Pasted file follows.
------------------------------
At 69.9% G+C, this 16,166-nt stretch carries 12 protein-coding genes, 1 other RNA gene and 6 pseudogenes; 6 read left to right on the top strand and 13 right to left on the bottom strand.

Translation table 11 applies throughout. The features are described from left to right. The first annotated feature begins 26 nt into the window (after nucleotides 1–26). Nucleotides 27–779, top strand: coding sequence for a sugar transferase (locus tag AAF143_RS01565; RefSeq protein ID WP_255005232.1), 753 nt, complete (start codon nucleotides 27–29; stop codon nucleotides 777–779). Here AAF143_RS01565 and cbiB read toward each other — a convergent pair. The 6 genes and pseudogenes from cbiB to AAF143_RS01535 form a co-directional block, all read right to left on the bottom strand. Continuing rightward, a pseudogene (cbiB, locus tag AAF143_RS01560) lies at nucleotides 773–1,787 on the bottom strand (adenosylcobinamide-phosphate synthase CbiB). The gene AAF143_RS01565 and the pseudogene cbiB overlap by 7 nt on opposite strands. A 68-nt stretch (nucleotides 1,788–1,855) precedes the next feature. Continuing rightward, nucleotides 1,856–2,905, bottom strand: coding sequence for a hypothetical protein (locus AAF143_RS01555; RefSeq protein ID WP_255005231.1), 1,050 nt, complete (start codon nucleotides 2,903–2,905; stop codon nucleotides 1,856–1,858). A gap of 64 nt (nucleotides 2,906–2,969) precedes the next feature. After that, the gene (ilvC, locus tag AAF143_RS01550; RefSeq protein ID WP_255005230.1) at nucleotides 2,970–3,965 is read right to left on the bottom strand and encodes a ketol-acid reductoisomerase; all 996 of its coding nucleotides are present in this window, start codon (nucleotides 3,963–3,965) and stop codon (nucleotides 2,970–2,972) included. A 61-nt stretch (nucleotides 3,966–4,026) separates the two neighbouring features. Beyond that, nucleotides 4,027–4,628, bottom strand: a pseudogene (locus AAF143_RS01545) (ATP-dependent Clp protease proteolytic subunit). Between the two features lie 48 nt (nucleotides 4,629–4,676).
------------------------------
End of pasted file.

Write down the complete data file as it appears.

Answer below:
At 69.9% G+C, this 16,166-nt stretch carries 12 protein-coding genes, 1 other RNA gene and 6 pseudogenes; 6 read left to right on the top strand and 13 right to left on the bottom strand.

Translation table 11 applies throughout. The features are described from left to right. The first annotated feature begins 26 nt into the window (after nucleotides 1–26). Nucleotides 27–779, top strand: coding sequence for a sugar transferase (locus tag AAF143_RS01565; RefSeq protein ID WP_255005232.1), 753 nt, complete (start codon nucleotides 27–29; stop codon nucleotides 777–779). Here AAF143_RS01565 and cbiB read toward each other — a convergent pair. The 6 genes and pseudogenes from cbiB to AAF143_RS01535 form a co-directional block, all read right to left on the bottom strand. Continuing rightward, a pseudogene (cbiB, locus tag AAF143_RS01560) lies at nucleotides 773–1,787 on the bottom strand (adenosylcobinamide-phosphate synthase CbiB). The gene AAF143_RS01565 and the pseudogene cbiB overlap by 7 nt on opposite strands. A 68-nt stretch (nucleotides 1,788–1,855) precedes the next feature. Continuing rightward, nucleotides 1,856–2,905, bottom strand: coding sequence for a hypothetical protein (locus AAF143_RS01555; RefSeq protein ID WP_255005231.1), 1,050 nt, complete (start codon nucleotides 2,903–2,905; stop codon nucleotides 1,856–1,858). A gap of 64 nt (nucleotides 2,906–2,969) precedes the next feature. After that, the gene (ilvC, locus tag AAF143_RS01550; RefSeq protein ID WP_255005230.1) at nucleotides 2,970–3,965 is read right to left on the bottom strand and encodes a ketol-acid reductoisomerase; all 996 of its coding nucleotides are present in this window, start codon (nucleotides 3,963–3,965) and stop codon (nucleotides 2,970–2,972) included. A 61-nt stretch (nucleotides 3,966–4,026) separates the two neighbouring features. Beyond that, nucleotides 4,027–4,628, bottom strand: a pseudogene (locus AAF143_RS01545) (ATP-dependent Clp protease proteolytic subunit). Between the two features lie 48 nt (nucleotides 4,629–4,676).